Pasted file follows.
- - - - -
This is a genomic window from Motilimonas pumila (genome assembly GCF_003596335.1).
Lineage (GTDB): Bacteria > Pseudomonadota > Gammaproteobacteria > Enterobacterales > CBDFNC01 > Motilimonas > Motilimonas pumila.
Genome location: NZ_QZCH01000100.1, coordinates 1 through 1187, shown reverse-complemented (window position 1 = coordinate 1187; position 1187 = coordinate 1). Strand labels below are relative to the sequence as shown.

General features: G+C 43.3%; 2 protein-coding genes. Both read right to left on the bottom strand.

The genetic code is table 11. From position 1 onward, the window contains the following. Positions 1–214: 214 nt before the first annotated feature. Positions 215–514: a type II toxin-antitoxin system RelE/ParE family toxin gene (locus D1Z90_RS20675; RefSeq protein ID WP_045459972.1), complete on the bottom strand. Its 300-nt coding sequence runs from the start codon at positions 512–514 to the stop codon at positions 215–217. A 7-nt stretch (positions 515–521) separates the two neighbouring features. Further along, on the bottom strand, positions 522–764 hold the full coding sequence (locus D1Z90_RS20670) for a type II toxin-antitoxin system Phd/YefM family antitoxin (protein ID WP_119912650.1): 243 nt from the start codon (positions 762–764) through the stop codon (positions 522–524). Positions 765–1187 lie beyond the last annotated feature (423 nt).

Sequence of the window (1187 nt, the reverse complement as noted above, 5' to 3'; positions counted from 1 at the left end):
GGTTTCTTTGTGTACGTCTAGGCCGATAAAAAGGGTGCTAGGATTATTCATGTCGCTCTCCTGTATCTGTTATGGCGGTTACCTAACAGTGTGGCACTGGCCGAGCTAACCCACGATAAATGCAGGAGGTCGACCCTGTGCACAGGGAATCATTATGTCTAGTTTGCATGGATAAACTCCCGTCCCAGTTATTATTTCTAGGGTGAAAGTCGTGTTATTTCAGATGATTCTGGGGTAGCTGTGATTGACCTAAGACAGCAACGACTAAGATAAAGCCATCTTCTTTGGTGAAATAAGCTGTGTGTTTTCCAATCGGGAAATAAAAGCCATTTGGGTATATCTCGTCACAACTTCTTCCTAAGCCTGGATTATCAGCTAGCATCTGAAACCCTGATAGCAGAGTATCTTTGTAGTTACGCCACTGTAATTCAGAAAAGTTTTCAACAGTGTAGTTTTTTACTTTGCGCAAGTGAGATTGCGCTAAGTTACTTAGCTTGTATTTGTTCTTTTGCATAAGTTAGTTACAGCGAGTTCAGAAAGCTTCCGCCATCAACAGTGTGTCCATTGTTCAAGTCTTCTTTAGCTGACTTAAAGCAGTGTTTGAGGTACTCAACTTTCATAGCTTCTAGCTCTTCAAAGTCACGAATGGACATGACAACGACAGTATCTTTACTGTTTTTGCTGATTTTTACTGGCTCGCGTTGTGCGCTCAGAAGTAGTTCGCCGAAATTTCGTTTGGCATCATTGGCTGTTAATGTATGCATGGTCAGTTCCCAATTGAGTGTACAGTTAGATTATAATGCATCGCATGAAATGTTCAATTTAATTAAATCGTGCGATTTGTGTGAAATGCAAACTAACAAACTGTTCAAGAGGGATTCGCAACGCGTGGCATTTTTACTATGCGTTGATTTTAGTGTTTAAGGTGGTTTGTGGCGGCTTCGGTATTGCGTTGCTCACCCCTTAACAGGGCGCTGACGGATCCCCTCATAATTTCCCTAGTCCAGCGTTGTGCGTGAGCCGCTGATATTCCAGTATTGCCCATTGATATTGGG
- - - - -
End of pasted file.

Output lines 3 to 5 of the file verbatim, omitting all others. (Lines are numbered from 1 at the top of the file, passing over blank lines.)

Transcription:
Genome location: NZ_QZCH01000100.1, coordinates 1 through 1187, shown reverse-complemented (window position 1 = coordinate 1187; position 1187 = coordinate 1). Strand labels below are relative to the sequence as shown.

General features: G+C 43.3%; 2 protein-coding genes. Both read right to left on the bottom strand.

The genetic code is table 11. From position 1 onward, the window contains the following. Positions 1–214: 214 nt before the first annotated feature. Positions 215–514: a type II toxin-antitoxin system RelE/ParE family toxin gene (locus D1Z90_RS20675; RefSeq protein ID WP_045459972.1), complete on the bottom strand. Its 300-nt coding sequence runs from the start codon at positions 512–514 to the stop codon at positions 215–217. A 7-nt stretch (positions 515–521) separates the two neighbouring features. Further along, on the bottom strand, positions 522–764 hold the full coding sequence (locus D1Z90_RS20670) for a type II toxin-antitoxin system Phd/YefM family antitoxin (protein ID WP_119912650.1): 243 nt from the start codon (positions 762–764) through the stop codon (positions 522–524). Positions 765–1187 lie beyond the last annotated feature (423 nt).